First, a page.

RICHARD C. RIVETT. World War II Service Papers; 1943-1945. .2 cu. ft.
Richard Cameron Rivett was from Sacramento, California. He enlisted in the armed services in 1942, becoming a communications officer with the United States Army Air Corps. Rivett's main duty stations in Alaska were at Adak Army Airfield and Shemya Island. He was appointed as an aviation cadet in October 1942, and promoted to the ranks of second leiutenant (Mar. 1943), and first leiutenant (Dec. 1943). Rivett attended the Technical School, AAFTTC, at Yale University; the Army Air Force School of Applied Tactics in Orlando, Florida; and the Engineer Camouflage School Aviation No. I AAB, at March Field, California. He was assigned to the following units: 55th Fighter Control Squadron, Seattle, Washington (Mar. 1943); 412th AAF Base Unit, Seattle (Apr. 1944); 426d AAF Base Unit, Camp Pinedale, Fresno, California (June 1944); AAF Overseas Replacement Depot, Kearns, Utah (Nov. 1944); Casual Squadron-C2, Fort Lawton, Seattle (Dec. 1944); Alaska Department Replacement Battalion, Fort Richardson (Dec. 1944); 11th Fighter Control Squadron, Adak (Dec. 1944); and Signal Headquarters, Aircraft Warning Service, XI Fighter Command, Shemya (Sep. 1945).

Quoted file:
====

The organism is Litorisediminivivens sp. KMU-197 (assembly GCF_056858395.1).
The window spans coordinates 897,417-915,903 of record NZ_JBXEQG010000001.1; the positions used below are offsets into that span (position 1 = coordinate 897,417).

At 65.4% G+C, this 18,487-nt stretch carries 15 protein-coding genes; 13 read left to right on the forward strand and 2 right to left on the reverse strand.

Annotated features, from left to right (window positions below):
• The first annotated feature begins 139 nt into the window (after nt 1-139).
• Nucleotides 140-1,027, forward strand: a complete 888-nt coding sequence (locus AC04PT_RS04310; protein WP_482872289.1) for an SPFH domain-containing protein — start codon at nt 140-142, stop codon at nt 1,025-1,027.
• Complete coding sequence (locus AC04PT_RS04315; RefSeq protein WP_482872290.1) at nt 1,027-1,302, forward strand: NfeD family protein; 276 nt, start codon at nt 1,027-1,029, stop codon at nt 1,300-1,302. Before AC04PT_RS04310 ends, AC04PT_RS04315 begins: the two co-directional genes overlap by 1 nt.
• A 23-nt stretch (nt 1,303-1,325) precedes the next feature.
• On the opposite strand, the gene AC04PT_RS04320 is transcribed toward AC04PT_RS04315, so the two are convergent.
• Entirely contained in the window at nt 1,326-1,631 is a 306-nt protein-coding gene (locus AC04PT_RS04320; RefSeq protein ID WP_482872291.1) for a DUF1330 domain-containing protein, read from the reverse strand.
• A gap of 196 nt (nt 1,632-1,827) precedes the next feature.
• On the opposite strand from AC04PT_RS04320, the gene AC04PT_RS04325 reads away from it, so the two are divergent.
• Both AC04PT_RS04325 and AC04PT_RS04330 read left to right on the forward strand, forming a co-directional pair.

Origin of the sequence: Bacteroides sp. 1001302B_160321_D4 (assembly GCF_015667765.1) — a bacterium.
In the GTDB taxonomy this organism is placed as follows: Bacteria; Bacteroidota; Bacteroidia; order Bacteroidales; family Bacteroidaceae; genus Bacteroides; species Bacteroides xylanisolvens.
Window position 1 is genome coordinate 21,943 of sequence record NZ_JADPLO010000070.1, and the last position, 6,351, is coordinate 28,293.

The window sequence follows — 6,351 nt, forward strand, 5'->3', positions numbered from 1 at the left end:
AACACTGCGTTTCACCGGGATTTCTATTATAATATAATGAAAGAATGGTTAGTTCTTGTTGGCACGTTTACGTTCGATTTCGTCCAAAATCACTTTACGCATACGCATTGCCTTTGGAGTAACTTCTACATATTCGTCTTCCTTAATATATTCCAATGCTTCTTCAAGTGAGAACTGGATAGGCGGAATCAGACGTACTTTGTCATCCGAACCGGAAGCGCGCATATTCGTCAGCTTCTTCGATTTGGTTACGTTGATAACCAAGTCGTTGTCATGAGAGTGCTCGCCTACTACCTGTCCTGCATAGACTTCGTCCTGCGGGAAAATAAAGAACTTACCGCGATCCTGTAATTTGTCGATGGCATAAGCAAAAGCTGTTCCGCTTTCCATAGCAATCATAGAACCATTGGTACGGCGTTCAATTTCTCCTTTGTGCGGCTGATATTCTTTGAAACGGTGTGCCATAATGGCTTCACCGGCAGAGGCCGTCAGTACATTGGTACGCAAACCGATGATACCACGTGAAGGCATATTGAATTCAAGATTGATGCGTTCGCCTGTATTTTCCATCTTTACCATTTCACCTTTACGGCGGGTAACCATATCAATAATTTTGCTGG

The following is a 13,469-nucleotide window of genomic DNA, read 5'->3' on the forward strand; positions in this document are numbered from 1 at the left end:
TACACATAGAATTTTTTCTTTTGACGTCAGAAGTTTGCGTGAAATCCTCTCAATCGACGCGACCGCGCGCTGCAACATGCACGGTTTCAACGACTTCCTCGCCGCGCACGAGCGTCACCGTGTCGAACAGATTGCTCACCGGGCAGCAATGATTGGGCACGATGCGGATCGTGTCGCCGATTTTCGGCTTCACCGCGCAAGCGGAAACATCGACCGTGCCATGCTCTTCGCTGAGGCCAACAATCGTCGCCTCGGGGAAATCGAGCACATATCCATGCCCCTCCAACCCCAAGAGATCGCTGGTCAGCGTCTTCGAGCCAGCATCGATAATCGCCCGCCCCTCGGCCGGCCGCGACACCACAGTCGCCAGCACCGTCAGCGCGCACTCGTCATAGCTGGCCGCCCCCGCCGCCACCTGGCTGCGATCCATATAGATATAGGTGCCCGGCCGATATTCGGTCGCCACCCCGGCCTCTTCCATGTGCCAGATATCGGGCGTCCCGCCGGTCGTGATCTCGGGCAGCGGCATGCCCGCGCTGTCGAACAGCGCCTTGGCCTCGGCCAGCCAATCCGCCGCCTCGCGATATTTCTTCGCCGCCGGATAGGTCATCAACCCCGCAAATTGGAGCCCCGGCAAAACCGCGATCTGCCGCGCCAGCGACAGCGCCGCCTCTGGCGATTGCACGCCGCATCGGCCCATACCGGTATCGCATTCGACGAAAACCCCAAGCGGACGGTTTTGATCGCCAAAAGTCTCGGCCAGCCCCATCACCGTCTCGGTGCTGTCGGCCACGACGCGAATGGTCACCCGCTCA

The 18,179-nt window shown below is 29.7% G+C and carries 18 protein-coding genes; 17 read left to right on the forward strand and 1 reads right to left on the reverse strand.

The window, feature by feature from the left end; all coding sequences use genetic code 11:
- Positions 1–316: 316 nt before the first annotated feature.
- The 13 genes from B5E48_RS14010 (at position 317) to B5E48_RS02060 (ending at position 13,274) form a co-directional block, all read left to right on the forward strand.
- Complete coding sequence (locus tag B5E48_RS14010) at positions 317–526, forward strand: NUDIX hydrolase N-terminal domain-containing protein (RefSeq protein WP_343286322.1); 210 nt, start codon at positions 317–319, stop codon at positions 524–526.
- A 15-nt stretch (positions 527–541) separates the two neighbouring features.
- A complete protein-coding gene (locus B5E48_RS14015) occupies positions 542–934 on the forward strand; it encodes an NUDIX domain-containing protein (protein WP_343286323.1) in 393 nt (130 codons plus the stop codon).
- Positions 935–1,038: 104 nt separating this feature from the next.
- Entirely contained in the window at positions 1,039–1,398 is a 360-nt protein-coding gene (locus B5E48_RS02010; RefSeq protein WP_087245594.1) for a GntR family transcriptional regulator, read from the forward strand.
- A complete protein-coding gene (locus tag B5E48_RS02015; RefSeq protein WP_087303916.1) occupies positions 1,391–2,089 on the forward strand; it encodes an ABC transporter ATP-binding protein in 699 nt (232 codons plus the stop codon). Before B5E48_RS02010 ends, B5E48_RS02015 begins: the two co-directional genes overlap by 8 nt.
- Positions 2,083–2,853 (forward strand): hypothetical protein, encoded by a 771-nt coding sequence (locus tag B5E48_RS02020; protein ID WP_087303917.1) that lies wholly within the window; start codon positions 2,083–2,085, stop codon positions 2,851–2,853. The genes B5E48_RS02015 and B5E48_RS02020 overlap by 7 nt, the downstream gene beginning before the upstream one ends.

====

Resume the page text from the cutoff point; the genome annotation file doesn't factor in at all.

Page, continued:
The collection consists of the World War II service papers of Richard C. Rivett. The collection contains: orders (Mar. 1943-Nov. 1945, original and xerographic copies); 3 items of correspondence (Mar. 1943, Nov. 1945); Rivett's copy of his officer's qualification card (Apr. 1944); lists of signal equipment in use in fighter control installations in the Near Island Wing (Shemya, July 1945); miscellaneous personnel records; miscellaneous military receipts; and six black and white photographs (4 different). The orders document schools attended, promotions, duty assignments, transfers, leaves, and travel. The miscellaneous personnel records concern such issues as pay, foreign service, training, immunizations, and leaves. The photographs are official U.S. Army Air Forces photographs from Adak. They show a radar receiver and soldiers launching balloons, possibly to test radar equipment. In addition, there are 4x5 black and white copy negatives of the prints in the collection.
The collection was acquired by the archives in 2002.